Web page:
Our data suggest that the Fallpoliklinikken has received referrals of appropriate patients. They have many of the well-established risk factors for falls (2, 3) and a high risk of falling again. A number of diseases in the elderly can manifest as a tendency to fall, and this is reflected in the breadth of our pathological findings. We discovered several cases of serious underlying pathology, which underlines the importance of a thorough, interdisciplinary assessment.
It may be argued that many fall because they are frail, with age and previous falls being key risk factors (6). All parts of the health service must be able to conduct a basic clinical examination of tendency to fall, which should cover at least the following three elements:
Thorough medical history, from others if necessary, including information on the circumstances of the fall, the frequency of falls and any walking difficulties
Medication review with emphasis on drugs that can cause dizziness, unsteadiness and orthostatism
Measurement of blood pressure in supine and upright positions, in addition to ECG in cases of suspected cardiac triggers
Patients who have experienced a fall that required medical attention, who have walking difficulties or who have fallen repeatedly, should be referred for a broad-based assessment by a doctor with knowledge of geriatrics and experience in interdisciplinary work (9). Falls where there is suspicion of syncope should generally also trigger a referral (21). Based on our experience, a geriatric outpatient clinic is suitable for investigating such falls, because the patients often have significant comorbidity and several factors contributing to their falls (22).
Our patients comprise a selected group, which probably does not include the most frail. Because the investigation is lengthy and requires cooperation, appointments were not given to patients with severe dementia or without the ability to walk independently. All lived at home, and were self-sufficient with regard to most basic activities of daily living. In cases of moderate to severe dementia or where assistance is required for walking and mobility, there are thus far no grounds for recommending an extensive assessment (7, 9), but a review of the patient’s medication with emphasis on adverse effects of psychopharmaca and symptomatic orthostatism must be performed. Beyond this, the most frail should probably be offered treatment of functional deficits and protection against falls, such as hip protectors, walkers and an increased level of care, rather than looking for specific causes.
Our findings and interventions concur well with the few studies that have been published by similar institutions (5, 8). The average age in these studies was 78 years, and just over 70 % of patients were women. Around 1 in 5 was cognitively impaired and the most commonly proposed interventions were increased physical activity and changes to medication. In contrast to us, none of the other authors assessed syncope, and they recommended eye examination, hip protectors and interventions at home far more often. Both studies report a likely effect in terms of a reduction in falls with and without injury, but one lacked a control group and the other was relatively small. The percentage of patients referred to our outpatient falls clinic from GPs and hospitals was not noticeably different from that in the other studies.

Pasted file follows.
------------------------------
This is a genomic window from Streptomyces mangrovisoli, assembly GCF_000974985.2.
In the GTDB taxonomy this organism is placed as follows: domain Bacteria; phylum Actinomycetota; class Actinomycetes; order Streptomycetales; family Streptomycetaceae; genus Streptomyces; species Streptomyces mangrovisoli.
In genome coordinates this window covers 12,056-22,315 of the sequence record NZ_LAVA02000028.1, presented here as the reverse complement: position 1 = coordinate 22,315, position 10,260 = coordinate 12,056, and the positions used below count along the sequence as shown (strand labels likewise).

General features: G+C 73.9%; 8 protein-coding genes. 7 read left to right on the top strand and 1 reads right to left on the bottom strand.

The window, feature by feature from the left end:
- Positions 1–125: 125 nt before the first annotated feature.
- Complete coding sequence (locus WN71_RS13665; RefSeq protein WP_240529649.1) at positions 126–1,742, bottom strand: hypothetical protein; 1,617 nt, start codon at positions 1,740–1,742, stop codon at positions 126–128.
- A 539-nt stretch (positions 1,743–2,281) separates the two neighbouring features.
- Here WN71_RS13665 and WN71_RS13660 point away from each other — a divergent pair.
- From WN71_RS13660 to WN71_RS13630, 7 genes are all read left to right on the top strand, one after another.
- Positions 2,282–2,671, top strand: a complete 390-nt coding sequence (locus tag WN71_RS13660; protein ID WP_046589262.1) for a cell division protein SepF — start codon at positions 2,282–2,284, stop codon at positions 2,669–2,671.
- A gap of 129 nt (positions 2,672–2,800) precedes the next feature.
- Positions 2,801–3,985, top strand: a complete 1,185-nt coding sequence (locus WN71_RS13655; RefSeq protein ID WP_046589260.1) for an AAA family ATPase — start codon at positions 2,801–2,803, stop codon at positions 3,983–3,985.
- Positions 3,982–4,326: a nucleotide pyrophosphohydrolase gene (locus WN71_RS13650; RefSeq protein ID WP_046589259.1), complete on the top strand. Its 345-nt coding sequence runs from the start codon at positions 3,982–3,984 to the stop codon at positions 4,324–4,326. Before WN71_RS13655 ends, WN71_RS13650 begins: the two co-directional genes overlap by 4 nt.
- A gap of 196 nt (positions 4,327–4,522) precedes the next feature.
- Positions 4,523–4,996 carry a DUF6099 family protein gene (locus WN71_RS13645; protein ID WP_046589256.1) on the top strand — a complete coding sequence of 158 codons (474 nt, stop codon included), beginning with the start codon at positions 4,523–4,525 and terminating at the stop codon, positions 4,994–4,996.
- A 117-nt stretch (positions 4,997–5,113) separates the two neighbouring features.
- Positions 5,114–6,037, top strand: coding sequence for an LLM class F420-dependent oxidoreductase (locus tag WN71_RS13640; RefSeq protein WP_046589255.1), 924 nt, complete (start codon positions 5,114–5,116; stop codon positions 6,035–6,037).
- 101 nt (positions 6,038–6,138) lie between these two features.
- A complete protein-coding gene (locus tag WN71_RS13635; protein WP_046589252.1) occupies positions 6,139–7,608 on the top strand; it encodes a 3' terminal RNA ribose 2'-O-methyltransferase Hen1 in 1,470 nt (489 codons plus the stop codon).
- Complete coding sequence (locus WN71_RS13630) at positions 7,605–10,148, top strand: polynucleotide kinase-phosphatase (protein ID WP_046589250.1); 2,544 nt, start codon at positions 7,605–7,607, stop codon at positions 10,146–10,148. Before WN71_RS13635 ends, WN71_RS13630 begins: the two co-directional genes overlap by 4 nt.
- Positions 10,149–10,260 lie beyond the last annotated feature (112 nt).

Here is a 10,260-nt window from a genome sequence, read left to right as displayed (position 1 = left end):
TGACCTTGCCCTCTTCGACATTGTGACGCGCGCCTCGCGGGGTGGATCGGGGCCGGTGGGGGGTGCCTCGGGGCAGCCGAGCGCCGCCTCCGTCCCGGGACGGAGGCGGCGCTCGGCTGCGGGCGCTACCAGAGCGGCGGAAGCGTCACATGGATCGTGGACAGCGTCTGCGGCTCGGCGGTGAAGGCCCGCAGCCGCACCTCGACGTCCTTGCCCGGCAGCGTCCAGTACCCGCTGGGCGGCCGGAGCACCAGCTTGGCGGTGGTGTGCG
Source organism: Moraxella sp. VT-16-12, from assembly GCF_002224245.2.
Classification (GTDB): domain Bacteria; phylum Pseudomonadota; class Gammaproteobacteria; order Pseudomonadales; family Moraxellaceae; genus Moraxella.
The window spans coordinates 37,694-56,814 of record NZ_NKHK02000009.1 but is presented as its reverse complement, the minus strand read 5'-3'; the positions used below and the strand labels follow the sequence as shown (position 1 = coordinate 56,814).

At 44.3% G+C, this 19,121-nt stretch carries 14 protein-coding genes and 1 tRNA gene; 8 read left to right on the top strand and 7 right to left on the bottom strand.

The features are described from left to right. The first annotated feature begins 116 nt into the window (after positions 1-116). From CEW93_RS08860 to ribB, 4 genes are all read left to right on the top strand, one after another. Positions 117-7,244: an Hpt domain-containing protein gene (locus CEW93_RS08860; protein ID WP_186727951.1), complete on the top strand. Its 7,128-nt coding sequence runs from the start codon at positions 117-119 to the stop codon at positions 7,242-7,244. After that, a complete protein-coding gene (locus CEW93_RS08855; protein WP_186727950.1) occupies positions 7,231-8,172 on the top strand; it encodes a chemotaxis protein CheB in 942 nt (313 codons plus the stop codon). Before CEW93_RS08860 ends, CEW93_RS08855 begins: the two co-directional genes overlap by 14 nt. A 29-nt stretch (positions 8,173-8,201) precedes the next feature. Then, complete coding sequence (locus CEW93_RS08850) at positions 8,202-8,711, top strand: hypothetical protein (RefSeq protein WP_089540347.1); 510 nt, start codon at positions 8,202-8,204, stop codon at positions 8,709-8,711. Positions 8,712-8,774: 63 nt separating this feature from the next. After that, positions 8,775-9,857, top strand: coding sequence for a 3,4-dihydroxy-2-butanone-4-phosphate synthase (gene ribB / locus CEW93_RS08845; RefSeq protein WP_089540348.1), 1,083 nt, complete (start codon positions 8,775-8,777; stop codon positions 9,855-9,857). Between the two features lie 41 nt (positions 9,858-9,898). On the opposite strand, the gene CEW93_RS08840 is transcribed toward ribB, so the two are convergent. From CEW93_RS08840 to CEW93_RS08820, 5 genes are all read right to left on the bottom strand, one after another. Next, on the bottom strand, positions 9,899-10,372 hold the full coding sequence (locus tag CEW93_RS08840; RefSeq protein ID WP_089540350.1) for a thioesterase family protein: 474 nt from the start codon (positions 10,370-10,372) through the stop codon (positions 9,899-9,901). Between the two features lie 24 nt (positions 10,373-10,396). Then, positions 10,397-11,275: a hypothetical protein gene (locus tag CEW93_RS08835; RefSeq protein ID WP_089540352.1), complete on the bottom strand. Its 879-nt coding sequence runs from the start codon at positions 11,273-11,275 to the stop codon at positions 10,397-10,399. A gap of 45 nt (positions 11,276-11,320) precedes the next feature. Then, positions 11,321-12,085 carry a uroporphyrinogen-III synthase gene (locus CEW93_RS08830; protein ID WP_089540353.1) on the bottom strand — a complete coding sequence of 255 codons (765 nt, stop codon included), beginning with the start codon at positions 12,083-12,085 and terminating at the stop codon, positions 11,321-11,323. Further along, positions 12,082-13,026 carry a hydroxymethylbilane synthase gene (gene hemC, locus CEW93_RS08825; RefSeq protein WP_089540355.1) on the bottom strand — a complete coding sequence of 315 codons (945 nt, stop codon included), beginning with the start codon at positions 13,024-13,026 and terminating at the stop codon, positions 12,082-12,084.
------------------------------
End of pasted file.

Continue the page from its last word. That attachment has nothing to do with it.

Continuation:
The best documented effect is that of strength and balance training (2) – (6, 9, 23), and this was also the most commonly proposed intervention in all studies. However, there are still few training options available for this group, and the training is often not sufficiently intensive (24, 25). Training can be difficult to access for those who are already frail, and for these patients it is important that medical interventions (e.g. cataract surgery) or practical interventions in the home (e.g. removal of steps) are implemented so that the patients can make use of their training (3).
Our study is descriptive, we had no control group and we have not counted falls or followed up patients over time. We therefore cannot say anything definite about the effects of our interventions. Data collection was carried out in conjunction with clinical patient work and may thus have been somewhat imprecise, but the fact that all patients were examined by the same nurse, doctor and physiotherapist is a strength of our study. Models resembling the Fallpoliklinikken, where various interventions are offered directly, have shown good results in international studies (4, 5).
There is a need for increased awareness and understanding of falls in the elderly, so that we can determine with greater certainty than at present which groups are at high risk of falling, how falls should best be assessed in elderly patients with different levels of functioning and, not least, which measures are most effective in preventing falls. However, there is no reason to delay offering falls assessment at geriatric outpatient clinics, and referring elderly individuals who experience falls for strength and balance training.